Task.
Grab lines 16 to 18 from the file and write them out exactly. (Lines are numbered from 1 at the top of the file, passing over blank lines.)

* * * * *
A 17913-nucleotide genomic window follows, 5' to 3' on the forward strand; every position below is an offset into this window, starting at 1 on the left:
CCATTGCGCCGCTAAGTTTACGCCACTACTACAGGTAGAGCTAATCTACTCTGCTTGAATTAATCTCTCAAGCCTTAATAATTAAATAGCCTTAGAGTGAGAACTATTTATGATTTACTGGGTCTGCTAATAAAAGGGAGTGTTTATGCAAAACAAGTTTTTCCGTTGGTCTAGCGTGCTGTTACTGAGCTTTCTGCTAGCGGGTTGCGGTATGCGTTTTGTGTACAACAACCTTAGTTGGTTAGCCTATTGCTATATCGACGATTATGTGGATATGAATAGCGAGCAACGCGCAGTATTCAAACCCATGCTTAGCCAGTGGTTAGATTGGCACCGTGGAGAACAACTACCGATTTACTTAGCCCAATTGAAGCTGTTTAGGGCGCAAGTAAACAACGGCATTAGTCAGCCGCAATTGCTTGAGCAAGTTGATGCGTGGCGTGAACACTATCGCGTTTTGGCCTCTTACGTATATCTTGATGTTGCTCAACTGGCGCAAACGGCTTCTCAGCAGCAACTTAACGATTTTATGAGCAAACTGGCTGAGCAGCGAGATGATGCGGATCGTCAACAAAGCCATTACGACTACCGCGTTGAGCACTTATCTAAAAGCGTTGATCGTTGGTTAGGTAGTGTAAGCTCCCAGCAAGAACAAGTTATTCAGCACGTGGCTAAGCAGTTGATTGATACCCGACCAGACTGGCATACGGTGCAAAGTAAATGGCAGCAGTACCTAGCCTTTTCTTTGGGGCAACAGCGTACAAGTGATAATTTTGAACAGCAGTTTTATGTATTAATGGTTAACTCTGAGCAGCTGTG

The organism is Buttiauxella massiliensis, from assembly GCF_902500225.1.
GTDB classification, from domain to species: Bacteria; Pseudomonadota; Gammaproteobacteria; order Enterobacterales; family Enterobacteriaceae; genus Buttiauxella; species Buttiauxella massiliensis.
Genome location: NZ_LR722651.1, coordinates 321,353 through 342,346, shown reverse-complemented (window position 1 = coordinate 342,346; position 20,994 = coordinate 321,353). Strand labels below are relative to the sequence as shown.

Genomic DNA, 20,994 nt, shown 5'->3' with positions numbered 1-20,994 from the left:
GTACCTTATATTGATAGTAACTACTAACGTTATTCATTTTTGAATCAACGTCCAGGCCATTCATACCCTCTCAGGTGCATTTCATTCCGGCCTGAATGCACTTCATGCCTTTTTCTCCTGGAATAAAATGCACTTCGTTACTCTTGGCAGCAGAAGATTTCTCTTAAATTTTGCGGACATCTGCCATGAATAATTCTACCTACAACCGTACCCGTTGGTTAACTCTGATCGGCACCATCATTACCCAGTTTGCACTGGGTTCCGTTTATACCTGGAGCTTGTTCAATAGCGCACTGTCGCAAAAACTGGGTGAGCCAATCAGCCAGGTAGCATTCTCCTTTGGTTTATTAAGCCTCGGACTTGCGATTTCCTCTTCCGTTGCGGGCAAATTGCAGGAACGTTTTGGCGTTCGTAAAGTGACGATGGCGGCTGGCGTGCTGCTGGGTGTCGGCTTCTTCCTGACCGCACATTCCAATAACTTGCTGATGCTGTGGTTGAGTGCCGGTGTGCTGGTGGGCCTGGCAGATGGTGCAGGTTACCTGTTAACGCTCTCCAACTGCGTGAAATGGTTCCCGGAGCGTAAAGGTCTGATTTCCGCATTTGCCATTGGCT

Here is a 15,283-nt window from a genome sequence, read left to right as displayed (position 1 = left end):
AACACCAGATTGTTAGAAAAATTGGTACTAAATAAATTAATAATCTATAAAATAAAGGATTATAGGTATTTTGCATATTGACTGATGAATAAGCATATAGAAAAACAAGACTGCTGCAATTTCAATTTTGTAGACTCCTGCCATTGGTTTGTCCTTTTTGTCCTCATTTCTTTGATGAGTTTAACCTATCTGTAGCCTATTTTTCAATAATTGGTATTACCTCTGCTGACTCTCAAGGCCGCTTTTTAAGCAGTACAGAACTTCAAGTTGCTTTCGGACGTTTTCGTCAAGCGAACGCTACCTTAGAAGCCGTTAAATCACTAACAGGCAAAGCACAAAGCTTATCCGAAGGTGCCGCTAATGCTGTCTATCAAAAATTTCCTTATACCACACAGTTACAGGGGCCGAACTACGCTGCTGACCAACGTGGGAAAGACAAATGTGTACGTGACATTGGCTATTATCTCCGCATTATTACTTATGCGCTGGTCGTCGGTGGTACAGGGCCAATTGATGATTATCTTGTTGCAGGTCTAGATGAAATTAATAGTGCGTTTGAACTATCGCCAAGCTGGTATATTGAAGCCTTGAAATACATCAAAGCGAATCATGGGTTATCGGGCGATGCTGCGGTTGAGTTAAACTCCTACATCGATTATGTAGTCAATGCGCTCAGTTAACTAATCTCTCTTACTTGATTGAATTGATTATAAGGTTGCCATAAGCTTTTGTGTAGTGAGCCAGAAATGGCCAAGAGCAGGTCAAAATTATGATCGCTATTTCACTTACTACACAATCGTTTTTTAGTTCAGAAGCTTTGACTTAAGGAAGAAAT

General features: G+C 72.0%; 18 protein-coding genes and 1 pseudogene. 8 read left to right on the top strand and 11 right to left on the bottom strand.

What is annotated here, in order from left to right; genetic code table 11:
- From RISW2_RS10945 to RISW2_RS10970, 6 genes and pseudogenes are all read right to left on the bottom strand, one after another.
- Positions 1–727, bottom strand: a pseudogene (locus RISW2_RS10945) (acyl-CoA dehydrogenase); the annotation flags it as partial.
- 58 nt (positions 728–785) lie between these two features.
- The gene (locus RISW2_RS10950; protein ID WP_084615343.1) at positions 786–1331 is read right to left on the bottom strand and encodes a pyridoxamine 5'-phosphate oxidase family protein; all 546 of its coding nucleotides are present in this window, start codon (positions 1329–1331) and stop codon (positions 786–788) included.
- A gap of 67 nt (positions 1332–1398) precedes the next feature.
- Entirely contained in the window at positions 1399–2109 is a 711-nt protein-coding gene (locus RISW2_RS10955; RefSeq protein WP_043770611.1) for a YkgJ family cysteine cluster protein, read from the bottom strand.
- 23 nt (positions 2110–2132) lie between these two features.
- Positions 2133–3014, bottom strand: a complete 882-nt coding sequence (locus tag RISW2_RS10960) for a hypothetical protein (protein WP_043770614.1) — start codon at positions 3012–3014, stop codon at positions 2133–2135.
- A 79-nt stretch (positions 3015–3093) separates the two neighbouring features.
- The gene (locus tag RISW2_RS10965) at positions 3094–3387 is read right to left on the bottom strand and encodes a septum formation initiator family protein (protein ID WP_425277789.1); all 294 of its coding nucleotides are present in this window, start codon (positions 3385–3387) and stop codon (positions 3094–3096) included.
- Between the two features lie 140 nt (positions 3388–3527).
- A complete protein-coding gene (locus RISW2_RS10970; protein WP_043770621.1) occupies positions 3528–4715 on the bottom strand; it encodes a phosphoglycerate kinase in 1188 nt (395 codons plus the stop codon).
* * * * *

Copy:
- A gap of 67 nt (positions 1332–1398) precedes the next feature.
- Entirely contained in the window at positions 1399–2109 is a 711-nt protein-coding gene (locus RISW2_RS10955; RefSeq protein WP_043770611.1) for a YkgJ family cysteine cluster protein, read from the bottom strand.
- 23 nt (positions 2110–2132) lie between these two features.